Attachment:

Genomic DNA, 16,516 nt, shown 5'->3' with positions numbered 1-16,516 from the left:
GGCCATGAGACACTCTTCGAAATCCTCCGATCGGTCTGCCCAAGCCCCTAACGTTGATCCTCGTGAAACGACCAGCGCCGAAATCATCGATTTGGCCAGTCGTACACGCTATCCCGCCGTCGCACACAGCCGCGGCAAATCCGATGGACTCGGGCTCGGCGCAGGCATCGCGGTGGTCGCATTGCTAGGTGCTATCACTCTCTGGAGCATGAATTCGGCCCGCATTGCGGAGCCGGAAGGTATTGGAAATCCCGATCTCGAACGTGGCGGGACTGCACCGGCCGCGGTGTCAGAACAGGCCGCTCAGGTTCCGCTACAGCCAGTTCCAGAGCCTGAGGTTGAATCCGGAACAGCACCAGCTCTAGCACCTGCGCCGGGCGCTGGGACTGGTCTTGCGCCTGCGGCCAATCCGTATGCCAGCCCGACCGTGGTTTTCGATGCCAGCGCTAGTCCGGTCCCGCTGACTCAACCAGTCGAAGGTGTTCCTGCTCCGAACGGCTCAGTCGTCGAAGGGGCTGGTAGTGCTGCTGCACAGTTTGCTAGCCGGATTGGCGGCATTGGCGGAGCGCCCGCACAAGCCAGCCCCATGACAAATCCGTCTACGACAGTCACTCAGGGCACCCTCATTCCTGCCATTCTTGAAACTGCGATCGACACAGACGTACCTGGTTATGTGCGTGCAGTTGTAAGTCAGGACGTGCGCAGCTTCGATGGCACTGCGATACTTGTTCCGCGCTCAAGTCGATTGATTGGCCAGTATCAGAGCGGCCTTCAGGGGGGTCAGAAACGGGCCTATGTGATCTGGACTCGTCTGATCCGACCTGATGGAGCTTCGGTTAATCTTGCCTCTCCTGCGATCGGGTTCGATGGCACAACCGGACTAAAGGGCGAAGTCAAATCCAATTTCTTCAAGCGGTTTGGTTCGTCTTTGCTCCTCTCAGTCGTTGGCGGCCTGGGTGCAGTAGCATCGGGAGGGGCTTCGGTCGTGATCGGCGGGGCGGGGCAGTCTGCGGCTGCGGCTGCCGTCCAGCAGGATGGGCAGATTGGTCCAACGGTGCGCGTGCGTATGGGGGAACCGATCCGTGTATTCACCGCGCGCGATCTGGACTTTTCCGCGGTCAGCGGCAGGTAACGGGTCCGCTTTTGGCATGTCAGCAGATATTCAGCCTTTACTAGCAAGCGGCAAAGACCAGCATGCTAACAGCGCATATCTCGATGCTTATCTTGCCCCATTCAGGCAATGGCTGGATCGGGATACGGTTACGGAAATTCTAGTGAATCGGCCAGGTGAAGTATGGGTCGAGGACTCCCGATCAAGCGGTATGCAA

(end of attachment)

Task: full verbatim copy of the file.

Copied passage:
Genomic DNA, 16,516 nt, shown 5'->3' with positions numbered 1-16,516 from the left:
GGCCATGAGACACTCTTCGAAATCCTCCGATCGGTCTGCCCAAGCCCCTAACGTTGATCCTCGTGAAACGACCAGCGCCGAAATCATCGATTTGGCCAGTCGTACACGCTATCCCGCCGTCGCACACAGCCGCGGCAAATCCGATGGACTCGGGCTCGGCGCAGGCATCGCGGTGGTCGCATTGCTAGGTGCTATCACTCTCTGGAGCATGAATTCGGCCCGCATTGCGGAGCCGGAAGGTATTGGAAATCCCGATCTCGAACGTGGCGGGACTGCACCGGCCGCGGTGTCAGAACAGGCCGCTCAGGTTCCGCTACAGCCAGTTCCAGAGCCTGAGGTTGAATCCGGAACAGCACCAGCTCTAGCACCTGCGCCGGGCGCTGGGACTGGTCTTGCGCCTGCGGCCAATCCGTATGCCAGCCCGACCGTGGTTTTCGATGCCAGCGCTAGTCCGGTCCCGCTGACTCAACCAGTCGAAGGTGTTCCTGCTCCGAACGGCTCAGTCGTCGAAGGGGCTGGTAGTGCTGCTGCACAGTTTGCTAGCCGGATTGGCGGCATTGGCGGAGCGCCCGCACAAGCCAGCCCCATGACAAATCCGTCTACGACAGTCACTCAGGGCACCCTCATTCCTGCCATTCTTGAAACTGCGATCGACACAGACGTACCTGGTTATGTGCGTGCAGTTGTAAGTCAGGACGTGCGCAGCTTCGATGGCACTGCGATACTTGTTCCGCGCTCAAGTCGATTGATTGGCCAGTATCAGAGCGGCCTTCAGGGGGGTCAGAAACGGGCCTATGTGATCTGGACTCGTCTGATCCGACCTGATGGAGCTTCGGTTAATCTTGCCTCTCCTGCGATCGGGTTCGATGGCACAACCGGACTAAAGGGCGAAGTCAAATCCAATTTCTTCAAGCGGTTTGGTTCGTCTTTGCTCCTCTCAGTCGTTGGCGGCCTGGGTGCAGTAGCATCGGGAGGGGCTTCGGTCGTGATCGGCGGGGCGGGGCAGTCTGCGGCTGCGGCTGCCGTCCAGCAGGATGGGCAGATTGGTCCAACGGTGCGCGTGCGTATGGGGGAACCGATCCGTGTATTCACCGCGCGCGATCTGGACTTTTCCGCGGTCAGCGGCAGGTAACGGGTCCGCTTTTGGCATGTCAGCAGATATTCAGCCTTTACTAGCAAGCGGCAAAGACCAGCATGCTAACAGCGCATATCTCGATGCTTATCTTGCCCCATTCAGGCAATGGCTGGATCGGGATACGGTTACGGAAATTCTAGTGAATCGGCCAGGTGAAGTATGGGTCGAGGACTCCCGATCAAGCGGTATGCAA